Chocolate comes from the seeds of the cacao or chocolate tree, Theobroma cacao. Linnaeus ascribed the genus name meaning "food of the gods" to the Greek words, theos, (god) and broma (food) and the specific epithet from the Native American word for the plant. The chocolate tree is native to Latin America and was transplanted to West Africa in 1824 by the Portuguese. Presently, Cote d'Ivoire and Ghana produce nearly half of the world's chocolate.
The chocolate tree produces small flowers along its trunk that are pollinated by midges (a type of fly). Each pollinated flower produces a large pod containing 30 to 40 bitter seeds embedded in a sweet, sticky pulp. This sweet pulp was a staple food of the Mayans 2000 years ago. The Mayans and Aztecs also used the seeds to make a chocolate drink. While Columbus brought the chocolate seeds to Europe in 1502, the Spanish in the 17th century added sugar to the bitter beverage to produce the "food of the gods" that Linnaeus and many others have enjoyed.
Chocolate acquires its color and flavor during fermentation. A variety of microorganisms grow in the fermentation heap, but they do not all grow at the same time (see graph).
When one organism starts growing it alters the environment and inhibits its own growth but the new conditions are favorable for another species. This is called microbial or ecological succession.
The pulp contains mostly water with 10-15% sugars. The high sugar content in the pulp favors the growth of yeasts which ferment sugars to ethyl alcohol in the anaerobic heap. Eleven different species of yeasts have been isolated with Saccharomyces cerevisiae, and of that group, Candida rugosa, and Kluyveromyces marxianus are the most abundant. In addition to producing ethyl alcohol, the yeasts hydrolyze the pectin that covers the seeds. Experimental fermentations indicate that S. cerevisiae decreases the bitterness of the final product. Without pectin, the bitter alkaloids may leach out of the seed or be altered by alcohol that can now enter the seeds.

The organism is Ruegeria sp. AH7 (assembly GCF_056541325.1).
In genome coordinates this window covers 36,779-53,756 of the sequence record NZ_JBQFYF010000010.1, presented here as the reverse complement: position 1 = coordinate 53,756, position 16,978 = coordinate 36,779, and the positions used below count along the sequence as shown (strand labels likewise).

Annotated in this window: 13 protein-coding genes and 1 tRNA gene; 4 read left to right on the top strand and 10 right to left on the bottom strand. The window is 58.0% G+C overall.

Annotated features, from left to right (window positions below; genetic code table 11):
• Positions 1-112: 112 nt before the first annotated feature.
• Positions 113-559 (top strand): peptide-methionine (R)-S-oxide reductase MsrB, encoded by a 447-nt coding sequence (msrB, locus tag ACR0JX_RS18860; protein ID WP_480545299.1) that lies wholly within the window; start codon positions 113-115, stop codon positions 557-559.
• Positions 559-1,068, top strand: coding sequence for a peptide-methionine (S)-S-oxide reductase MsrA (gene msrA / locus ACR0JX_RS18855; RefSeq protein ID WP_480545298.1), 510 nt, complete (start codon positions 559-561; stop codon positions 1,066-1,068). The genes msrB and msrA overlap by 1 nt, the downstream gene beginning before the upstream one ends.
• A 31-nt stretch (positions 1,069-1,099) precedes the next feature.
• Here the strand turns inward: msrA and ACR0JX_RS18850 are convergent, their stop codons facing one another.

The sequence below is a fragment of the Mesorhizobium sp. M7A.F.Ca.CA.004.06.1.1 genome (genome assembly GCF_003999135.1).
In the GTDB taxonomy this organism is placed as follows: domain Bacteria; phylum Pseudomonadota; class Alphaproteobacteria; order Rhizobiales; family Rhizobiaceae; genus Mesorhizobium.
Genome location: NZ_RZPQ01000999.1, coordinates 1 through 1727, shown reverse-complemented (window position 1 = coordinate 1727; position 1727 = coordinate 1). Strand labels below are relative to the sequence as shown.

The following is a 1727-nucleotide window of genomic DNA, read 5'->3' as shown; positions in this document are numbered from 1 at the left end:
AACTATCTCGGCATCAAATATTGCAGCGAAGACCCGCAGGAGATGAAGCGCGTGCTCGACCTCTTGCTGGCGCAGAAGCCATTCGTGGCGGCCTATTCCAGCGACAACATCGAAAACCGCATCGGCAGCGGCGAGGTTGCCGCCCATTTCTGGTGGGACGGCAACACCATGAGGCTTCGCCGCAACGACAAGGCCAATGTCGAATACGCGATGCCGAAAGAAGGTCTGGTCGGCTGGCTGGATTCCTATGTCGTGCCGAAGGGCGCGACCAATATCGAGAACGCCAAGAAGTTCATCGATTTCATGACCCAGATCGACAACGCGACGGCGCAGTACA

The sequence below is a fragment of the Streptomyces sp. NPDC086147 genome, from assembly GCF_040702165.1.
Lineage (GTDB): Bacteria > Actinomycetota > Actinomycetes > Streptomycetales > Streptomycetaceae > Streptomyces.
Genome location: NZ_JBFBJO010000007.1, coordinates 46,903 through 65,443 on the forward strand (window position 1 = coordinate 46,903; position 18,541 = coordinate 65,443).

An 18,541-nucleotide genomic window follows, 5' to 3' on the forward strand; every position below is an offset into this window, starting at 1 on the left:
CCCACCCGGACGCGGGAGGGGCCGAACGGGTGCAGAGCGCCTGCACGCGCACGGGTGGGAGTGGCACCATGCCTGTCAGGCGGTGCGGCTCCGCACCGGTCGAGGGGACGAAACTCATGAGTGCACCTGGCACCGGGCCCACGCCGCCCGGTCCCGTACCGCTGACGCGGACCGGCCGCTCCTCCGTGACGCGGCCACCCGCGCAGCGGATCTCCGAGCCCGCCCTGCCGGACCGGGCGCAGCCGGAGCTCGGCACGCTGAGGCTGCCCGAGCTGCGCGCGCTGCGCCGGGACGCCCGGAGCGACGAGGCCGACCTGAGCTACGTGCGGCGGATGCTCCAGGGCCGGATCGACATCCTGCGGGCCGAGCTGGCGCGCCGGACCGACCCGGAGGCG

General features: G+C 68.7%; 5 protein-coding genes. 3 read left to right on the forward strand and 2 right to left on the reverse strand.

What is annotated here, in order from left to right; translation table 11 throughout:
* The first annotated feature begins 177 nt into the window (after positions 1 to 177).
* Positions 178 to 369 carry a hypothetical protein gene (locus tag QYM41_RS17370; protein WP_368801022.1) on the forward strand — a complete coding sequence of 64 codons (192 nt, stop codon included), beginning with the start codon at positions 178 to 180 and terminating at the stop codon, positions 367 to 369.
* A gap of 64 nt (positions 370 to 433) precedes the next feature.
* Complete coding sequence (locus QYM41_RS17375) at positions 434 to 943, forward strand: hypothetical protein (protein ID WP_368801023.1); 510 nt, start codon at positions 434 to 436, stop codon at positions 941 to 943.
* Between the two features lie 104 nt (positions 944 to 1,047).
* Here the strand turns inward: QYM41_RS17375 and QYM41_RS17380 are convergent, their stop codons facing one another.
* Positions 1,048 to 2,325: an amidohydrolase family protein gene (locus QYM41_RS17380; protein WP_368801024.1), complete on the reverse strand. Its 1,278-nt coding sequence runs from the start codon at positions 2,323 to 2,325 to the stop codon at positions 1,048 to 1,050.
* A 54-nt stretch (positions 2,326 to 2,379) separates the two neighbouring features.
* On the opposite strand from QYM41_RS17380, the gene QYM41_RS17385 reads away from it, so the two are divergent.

The yeast are killed by the alcohol they produce and, as the temperature rises, lactic acid bacteria such as Lactobacillus and Streptococcus grow. The pulp is stirred and drained to aerate it. The presence of oxygen and the lower pH now favor the growth of acetic acid bacteria, Acetobacter and Gluconobacter. After five days, the fermented mass contains up to 108 microbes per gram. The beans are then dried and as they dry, molds including Geotrichium grow. Geotrichium oxidizes the lactic acid to acetic acid and succinic acid.
If fermentation is allowed to continue beyond five days, microbes may start growing on the beans instead of on the pulp. Off-tastes result when Bacillus and filamentous fungi, including Aspergillus, Penicillium, and Mucor, hydrolyze lipids in the beans to produce short-chain fatty acids. As the pH approaches 7, Pseudomonas, Enterobacter, or Escherichia may grow and produce off-tastes and odors.
Dried beans are bagged for sale to chocolate manufacturing companies. Chocolate beans are sold at the Coffee, Sugar, and Cocoa Exchange in New York City. The first step in manufacturing is to roast the beans at 121°C. Roasting kills most of these microbes although some species of Bacillus may survive the roasting process.
In continuing efforts to produce consistent and high quality flavor, researchers are studying how many pods to put in the heap, how long to ferment, how to cover the heap, and when to stir the pile. Additionally, microbiologists are examining the roles of each microbe in the fermentation process to determine whether direct inoculation with one or more species is better than the present method of fermenting with wild-type microorganisms. Biochemists and food scientists are also investigating the chemicals responsible for chocolate flavor.
Fungal diseases of cacao trees result in economic loss in Latin America and Africa. Phytophthora spp. are the most important of the cacao pathogens; these fungi cause black pod disease. The fungus grows on the ripening pod and seed coats. As the mycelia develop the pod blackens and is unusable.
Witches' broom, Crinipellis perniciosa, is the other serious fungal pathogen of cacao trees in Latin America. The fungus grows in the new buds, flowers, and seeds. Seeds will not develop on infected plants. The disease can cause yield losses of 75 percent in susceptible varieties